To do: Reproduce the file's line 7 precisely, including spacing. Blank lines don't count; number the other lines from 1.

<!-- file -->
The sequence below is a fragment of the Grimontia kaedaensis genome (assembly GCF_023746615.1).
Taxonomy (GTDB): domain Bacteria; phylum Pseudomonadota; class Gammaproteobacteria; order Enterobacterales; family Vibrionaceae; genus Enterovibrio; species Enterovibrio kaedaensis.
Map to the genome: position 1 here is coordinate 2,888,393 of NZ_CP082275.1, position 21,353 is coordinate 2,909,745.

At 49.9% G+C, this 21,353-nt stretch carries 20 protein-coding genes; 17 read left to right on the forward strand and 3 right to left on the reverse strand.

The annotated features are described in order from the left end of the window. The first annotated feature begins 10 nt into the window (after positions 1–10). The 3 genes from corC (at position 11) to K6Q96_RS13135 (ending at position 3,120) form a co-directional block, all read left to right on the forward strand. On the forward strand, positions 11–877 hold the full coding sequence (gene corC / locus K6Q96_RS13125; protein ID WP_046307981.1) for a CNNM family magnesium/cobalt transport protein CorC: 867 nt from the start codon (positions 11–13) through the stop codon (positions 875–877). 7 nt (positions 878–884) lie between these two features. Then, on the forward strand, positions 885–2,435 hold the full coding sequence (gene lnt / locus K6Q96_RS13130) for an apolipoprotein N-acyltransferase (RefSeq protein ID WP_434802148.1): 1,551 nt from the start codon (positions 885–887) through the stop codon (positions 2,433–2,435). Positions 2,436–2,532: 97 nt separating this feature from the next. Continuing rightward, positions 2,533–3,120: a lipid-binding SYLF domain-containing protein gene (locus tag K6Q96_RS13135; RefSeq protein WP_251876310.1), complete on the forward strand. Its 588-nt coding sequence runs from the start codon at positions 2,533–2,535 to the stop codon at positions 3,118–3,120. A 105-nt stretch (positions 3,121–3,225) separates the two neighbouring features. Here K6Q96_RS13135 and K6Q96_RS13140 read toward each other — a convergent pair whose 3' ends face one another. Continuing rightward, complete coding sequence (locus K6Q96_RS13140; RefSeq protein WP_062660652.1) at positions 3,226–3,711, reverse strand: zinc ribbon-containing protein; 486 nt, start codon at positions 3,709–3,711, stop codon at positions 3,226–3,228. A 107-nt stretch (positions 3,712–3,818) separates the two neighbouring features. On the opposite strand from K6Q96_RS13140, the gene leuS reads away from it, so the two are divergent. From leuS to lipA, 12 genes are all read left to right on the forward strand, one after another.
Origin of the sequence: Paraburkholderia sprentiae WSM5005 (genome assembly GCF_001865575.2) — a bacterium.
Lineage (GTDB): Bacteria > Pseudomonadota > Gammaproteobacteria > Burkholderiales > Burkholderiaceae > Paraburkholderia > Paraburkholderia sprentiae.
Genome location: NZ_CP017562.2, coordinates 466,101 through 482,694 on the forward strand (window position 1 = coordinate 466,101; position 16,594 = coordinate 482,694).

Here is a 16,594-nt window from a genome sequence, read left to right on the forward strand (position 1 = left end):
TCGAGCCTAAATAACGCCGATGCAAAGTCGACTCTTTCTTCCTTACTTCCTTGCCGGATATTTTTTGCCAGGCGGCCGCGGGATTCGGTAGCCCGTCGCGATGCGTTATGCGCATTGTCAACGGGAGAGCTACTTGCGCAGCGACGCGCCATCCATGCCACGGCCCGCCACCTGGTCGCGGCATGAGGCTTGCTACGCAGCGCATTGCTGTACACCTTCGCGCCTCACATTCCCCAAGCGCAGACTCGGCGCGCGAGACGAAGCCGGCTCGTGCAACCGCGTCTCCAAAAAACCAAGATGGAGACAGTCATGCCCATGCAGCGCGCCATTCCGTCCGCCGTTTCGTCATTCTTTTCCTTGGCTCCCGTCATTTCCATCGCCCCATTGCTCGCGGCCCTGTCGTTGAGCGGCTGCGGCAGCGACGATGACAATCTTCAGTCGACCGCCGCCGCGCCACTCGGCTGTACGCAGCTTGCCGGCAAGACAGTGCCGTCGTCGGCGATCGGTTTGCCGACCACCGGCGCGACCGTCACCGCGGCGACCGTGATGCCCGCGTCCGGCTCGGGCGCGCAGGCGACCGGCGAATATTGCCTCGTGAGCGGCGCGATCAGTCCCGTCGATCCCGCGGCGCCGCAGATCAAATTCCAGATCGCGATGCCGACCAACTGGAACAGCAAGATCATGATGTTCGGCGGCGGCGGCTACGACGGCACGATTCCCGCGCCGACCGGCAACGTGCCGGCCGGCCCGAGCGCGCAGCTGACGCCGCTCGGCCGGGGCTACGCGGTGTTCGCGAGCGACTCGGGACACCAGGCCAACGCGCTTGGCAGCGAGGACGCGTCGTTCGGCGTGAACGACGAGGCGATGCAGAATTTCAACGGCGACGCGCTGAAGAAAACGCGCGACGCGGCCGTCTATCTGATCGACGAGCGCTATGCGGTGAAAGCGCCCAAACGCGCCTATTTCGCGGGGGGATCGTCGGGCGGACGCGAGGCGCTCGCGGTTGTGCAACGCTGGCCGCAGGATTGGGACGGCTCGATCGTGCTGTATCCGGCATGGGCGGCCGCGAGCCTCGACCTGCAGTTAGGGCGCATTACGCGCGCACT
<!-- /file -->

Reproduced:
Lineage (GTDB): Bacteria > Pseudomonadota > Gammaproteobacteria > Burkholderiales > Burkholderiaceae > Paraburkholderia > Paraburkholderia sprentiae.